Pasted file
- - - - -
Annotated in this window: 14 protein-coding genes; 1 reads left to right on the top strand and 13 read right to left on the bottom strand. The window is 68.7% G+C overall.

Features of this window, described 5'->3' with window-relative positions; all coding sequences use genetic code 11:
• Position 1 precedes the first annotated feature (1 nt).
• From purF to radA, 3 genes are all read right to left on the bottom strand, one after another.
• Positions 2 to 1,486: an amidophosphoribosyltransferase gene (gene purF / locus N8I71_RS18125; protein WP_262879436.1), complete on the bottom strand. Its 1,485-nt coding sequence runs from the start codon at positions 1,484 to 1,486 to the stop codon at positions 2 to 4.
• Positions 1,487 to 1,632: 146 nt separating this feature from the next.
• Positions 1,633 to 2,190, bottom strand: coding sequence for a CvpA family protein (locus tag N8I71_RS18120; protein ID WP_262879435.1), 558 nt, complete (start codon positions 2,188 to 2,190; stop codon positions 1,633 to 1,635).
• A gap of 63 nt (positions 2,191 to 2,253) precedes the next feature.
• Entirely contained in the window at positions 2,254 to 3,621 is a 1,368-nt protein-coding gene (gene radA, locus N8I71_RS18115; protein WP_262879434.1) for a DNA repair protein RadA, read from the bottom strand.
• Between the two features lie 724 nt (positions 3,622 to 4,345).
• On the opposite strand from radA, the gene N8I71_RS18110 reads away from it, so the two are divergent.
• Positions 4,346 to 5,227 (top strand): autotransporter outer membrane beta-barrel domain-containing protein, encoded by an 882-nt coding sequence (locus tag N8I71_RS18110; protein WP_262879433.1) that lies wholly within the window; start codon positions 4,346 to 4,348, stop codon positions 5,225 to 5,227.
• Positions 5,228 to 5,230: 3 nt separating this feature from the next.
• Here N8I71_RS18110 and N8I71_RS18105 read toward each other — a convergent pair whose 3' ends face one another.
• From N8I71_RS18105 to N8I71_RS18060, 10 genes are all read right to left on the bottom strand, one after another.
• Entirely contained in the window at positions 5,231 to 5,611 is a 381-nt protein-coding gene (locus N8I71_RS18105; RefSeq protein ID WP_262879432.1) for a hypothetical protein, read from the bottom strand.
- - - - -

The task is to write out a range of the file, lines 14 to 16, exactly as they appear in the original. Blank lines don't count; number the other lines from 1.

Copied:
• Here N8I71_RS18110 and N8I71_RS18105 read toward each other — a convergent pair whose 3' ends face one another.
• From N8I71_RS18105 to N8I71_RS18060, 10 genes are all read right to left on the bottom strand, one after another.
• Entirely contained in the window at positions 5,231 to 5,611 is a 381-nt protein-coding gene (locus N8I71_RS18105; RefSeq protein ID WP_262879432.1) for a hypothetical protein, read from the bottom strand.